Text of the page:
Thinking further ahead, what if, in a future year, AAS-in-Asia were held in a country whose censorship is so harsh that even the Journal of Asian Studies is affected? Should we stop doing this? Should we put the AAS-in-Asia on hold? Should we also stop convening AAS annual meetings in the United States, as long as the U.S. government’s blanket travel ban is in effect?

Perhaps a good way to think about AAS-in-Asia is to use another image that Engseng Ho introduced at the roundtable in Delhi: musical chairs. We could think of AAS-in-Asia conferences as a sort of generous version of musical chairs. Instead of being permanently “out,” for example, the Pakistani scholars excluded from participating in the Delhi conference will be warmly welcomed at next year’s AAS-in-Asia, and topics that must remain off the program in one place one year can be discussed loudly and openly elsewhere the following year.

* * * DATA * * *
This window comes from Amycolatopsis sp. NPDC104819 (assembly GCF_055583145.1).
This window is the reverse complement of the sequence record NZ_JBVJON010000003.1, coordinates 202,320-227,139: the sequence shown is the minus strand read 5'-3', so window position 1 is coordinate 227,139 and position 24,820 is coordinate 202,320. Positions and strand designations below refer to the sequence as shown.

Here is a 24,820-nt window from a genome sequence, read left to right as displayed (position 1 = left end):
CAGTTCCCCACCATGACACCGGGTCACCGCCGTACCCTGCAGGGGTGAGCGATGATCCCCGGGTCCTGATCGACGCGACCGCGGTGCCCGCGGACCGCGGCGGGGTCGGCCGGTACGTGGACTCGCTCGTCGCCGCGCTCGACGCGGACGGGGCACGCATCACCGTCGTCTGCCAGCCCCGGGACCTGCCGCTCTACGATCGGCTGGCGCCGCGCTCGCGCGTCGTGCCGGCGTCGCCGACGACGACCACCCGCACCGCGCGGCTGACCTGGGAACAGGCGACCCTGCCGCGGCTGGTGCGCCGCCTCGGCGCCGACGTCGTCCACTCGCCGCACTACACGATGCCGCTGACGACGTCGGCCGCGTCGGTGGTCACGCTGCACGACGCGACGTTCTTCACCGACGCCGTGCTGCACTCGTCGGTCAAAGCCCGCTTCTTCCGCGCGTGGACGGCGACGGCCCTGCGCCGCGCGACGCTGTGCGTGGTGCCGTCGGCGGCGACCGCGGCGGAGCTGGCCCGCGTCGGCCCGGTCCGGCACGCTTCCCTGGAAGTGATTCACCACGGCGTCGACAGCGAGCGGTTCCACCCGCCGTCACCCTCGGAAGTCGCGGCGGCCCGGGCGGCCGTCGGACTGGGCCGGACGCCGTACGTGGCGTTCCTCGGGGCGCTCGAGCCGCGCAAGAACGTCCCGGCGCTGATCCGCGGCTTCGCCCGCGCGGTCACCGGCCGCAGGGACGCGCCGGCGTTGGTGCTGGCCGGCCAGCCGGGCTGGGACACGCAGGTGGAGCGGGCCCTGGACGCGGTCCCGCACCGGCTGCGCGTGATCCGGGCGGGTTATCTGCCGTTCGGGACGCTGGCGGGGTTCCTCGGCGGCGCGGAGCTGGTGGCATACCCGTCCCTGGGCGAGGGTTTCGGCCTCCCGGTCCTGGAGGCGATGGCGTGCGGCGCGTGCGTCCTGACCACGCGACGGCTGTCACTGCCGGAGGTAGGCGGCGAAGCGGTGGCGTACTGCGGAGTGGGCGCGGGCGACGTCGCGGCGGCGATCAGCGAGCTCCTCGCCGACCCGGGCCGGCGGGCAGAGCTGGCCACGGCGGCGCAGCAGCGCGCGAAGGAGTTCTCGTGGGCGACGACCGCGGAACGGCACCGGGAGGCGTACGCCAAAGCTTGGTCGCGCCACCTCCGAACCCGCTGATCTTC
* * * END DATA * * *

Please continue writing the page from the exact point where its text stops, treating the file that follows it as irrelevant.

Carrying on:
What do you think? I’ll be happy to hear from you. Please email me with your comments and suggestions at

President’s Column, June 2018: On AAS-in-Asia

Dear Colleagues,

We live in turbulent times. For the past year and a half or so, I have spent many hours mesmerized by my television set, watching as my country (the USA) lurches from one “unprecedented” event to the next. I fume and steam and sometimes shout out loud, then go to bed. I wake up to 13th-century Maharashtra, to remote temple towns and lovely but dwindling groves in the Western Ghats of India, to my teaching duties and the local politics of my home institution. By evening I am ready for another bout of outrage.